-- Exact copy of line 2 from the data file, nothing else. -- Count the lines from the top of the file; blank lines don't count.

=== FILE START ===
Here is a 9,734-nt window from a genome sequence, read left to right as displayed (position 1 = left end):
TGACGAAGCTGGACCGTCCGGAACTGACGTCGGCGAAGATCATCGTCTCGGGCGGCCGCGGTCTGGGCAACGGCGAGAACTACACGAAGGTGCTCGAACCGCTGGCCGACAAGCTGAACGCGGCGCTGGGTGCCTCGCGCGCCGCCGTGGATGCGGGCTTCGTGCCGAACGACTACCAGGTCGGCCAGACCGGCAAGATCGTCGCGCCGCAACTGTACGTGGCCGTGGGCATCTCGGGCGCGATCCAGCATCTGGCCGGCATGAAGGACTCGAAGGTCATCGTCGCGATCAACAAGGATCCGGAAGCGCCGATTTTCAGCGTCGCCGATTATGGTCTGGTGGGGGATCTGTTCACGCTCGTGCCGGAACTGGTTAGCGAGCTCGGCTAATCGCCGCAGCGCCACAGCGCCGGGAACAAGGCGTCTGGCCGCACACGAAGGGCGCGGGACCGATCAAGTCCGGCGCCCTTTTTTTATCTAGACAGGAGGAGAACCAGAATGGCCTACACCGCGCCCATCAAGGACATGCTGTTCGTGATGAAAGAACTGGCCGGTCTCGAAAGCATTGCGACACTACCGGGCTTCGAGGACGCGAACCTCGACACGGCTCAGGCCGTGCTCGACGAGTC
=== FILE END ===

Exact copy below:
TGACGAAGCTGGACCGTCCGGAACTGACGTCGGCGAAGATCATCGTCTCGGGCGGCCGCGGTCTGGGCAACGGCGAGAACTACACGAAGGTGCTCGAACCGCTGGCCGACAAGCTGAACGCGGCGCTGGGTGCCTCGCGCGCCGCCGTGGATGCGGGCTTCGTGCCGAACGACTACCAGGTCGGCCAGACCGGCAAGATCGTCGCGCCGCAACTGTACGTGGCCGTGGGCATCTCGGGCGCGATCCAGCATCTGGCCGGCATGAAGGACTCGAAGGTCATCGTCGCGATCAACAAGGATCCGGAAGCGCCGATTTTCAGCGTCGCCGATTATGGTCTGGTGGGGGATCTGTTCACGCTCGTGCCGGAACTGGTTAGCGAGCTCGGCTAATCGCCGCAGCGCCACAGCGCCGGGAACAAGGCGTCTGGCCGCACACGAAGGGCGCGGGACCGATCAAGTCCGGCGCCCTTTTTTTATCTAGACAGGAGGAGAACCAGAATGGCCTACACCGCGCCCATCAAGGACATGCTGTTCGTGATGAAAGAACTGGCCGGTCTCGAAAGCATTGCGACACTACCGGGCTTCGAGGACGCGAACCTCGACACGGCTCAGGCCGTGCTCGACGAGTC